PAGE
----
At the eight hour mark of the 24 Hours of Le Mans, the #81 Porsche of The Racer's Group sat in 28th place overall, 9th in class. Denmark's Lars Nielsen thought he had a flat, and erring on the side of conservatism, the team decided to pit for an inspection. The inspection revealed nothing more than some debris accumulation on the hot tires, and Nielsen went back out on fresh rubber for his second stint.
Team owner Kevin Buckler said: "Ian and then Lars both did double stints at the outset of the race, which is what it takes to stay out of the pits and on the track here. They're performing spectacularly, and we've seen all three of the drivers really settle in to their second stints and lower their lap times further and further. "
Gregor Fisken assumed the controls of the #81 car in the fifth hour of the race, and held his position for two consecutive stints, despite some contact at the hand of an overtaking prototype. He pitted in the eighth hour of the race for a driver change, a full tank of gas and a new set of Michelin tires, and gave the car over to Ian Donaldson, who in his first twenty minutes of his second stint has overtaken the #89 TVR T400R for 10th position on the GT grid.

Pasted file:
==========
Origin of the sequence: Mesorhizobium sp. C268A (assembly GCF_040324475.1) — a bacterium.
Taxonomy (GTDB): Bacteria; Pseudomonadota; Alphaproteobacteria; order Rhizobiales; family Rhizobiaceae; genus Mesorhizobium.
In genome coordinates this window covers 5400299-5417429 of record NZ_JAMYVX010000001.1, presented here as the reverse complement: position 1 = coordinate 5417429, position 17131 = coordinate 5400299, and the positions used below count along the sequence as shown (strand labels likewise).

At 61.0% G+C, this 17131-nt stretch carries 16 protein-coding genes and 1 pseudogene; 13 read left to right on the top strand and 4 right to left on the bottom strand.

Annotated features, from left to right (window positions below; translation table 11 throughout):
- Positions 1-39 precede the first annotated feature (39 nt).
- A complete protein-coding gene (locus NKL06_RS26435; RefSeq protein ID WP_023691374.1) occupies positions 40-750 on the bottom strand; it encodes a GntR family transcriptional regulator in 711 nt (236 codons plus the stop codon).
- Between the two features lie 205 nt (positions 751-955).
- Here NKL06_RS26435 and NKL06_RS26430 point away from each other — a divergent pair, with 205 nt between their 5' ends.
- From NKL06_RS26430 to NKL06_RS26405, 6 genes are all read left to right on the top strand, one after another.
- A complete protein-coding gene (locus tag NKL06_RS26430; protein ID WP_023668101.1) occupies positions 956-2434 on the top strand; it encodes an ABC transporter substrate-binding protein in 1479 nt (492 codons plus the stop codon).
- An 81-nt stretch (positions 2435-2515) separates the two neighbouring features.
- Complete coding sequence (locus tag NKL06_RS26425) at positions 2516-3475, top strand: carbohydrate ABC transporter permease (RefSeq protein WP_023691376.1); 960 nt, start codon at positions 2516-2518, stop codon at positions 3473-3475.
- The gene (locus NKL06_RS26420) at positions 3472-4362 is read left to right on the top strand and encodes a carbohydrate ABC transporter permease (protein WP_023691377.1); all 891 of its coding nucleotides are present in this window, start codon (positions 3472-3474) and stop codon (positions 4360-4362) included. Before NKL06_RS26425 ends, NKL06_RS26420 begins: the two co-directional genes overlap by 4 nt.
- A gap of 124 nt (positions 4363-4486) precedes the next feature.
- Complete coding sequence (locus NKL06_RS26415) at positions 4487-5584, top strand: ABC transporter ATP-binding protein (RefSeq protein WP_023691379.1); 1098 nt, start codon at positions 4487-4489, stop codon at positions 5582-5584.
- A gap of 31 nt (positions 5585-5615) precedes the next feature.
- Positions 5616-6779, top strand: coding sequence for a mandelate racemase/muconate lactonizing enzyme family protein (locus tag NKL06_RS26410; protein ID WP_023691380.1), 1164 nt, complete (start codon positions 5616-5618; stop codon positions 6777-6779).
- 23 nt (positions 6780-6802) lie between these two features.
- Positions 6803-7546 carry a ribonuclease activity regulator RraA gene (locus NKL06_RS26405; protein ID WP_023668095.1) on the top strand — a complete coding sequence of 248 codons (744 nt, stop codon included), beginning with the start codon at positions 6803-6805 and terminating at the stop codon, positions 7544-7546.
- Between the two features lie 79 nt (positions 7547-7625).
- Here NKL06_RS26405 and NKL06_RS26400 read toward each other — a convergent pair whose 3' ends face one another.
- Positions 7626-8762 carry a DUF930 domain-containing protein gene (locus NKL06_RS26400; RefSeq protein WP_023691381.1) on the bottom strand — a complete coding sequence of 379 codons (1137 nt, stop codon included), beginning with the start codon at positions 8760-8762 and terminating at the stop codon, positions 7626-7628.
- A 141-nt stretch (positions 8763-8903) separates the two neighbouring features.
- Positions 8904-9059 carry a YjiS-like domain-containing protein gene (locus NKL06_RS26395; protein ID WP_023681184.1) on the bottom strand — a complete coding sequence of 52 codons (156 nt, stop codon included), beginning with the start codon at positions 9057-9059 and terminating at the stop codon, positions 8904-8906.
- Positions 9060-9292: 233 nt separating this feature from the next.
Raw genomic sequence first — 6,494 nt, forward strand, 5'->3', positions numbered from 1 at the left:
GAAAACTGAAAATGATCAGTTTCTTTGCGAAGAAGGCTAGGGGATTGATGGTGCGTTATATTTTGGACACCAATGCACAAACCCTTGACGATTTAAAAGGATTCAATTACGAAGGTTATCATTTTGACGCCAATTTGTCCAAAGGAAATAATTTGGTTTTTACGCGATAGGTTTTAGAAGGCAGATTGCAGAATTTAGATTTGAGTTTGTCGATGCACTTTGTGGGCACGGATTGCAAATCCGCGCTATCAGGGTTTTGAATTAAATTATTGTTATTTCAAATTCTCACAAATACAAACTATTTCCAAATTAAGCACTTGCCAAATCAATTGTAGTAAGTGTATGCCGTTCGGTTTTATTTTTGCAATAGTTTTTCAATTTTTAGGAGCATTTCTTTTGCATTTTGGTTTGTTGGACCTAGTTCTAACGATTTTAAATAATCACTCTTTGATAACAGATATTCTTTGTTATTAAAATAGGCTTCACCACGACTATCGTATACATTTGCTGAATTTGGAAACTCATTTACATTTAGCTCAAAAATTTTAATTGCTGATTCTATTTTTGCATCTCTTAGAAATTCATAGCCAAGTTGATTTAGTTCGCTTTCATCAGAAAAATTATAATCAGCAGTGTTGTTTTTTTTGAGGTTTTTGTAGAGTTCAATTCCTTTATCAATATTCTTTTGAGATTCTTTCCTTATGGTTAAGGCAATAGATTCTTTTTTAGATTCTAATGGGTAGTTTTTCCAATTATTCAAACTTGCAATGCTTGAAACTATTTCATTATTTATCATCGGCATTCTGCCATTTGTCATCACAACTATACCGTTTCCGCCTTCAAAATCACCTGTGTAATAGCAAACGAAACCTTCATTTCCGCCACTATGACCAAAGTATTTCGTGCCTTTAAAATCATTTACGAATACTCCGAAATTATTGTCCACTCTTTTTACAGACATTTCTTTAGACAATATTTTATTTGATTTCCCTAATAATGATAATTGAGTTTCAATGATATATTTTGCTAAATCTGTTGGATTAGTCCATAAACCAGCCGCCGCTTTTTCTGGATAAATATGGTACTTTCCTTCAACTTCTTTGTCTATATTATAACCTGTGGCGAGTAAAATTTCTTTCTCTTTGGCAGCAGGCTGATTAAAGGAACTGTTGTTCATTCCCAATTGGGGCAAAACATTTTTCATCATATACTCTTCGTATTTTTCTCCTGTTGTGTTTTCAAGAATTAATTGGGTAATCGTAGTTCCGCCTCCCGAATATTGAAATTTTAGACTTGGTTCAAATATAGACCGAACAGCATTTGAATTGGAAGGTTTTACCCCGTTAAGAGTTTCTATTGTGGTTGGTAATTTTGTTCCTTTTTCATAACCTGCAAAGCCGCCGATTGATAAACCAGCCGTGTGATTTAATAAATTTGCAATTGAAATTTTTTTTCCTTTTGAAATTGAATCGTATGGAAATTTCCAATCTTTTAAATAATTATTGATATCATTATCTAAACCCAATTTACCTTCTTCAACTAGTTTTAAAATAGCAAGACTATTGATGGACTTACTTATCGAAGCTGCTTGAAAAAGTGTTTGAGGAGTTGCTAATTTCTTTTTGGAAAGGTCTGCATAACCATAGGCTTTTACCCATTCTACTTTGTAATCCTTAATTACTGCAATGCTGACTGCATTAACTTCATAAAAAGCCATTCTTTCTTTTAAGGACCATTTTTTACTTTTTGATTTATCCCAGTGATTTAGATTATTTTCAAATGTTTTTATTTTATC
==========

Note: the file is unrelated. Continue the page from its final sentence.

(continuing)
Fisken, racing in his first 24 Hours of Le Mans, was happy with his first stint driving the #81 car in anger. "It's wonderful racing here," he said, "and once I got out on the circuit, it became easier and easier to push the car harder. It's been nice and cool this evening, which makes the car breathe easier and, ultimately, go faster."
The 24 Hours of Le Mans will run until 10am ET on Sunday, June 13, and is being televised live on Speed Channel in the United States and on Eurosport in Europe.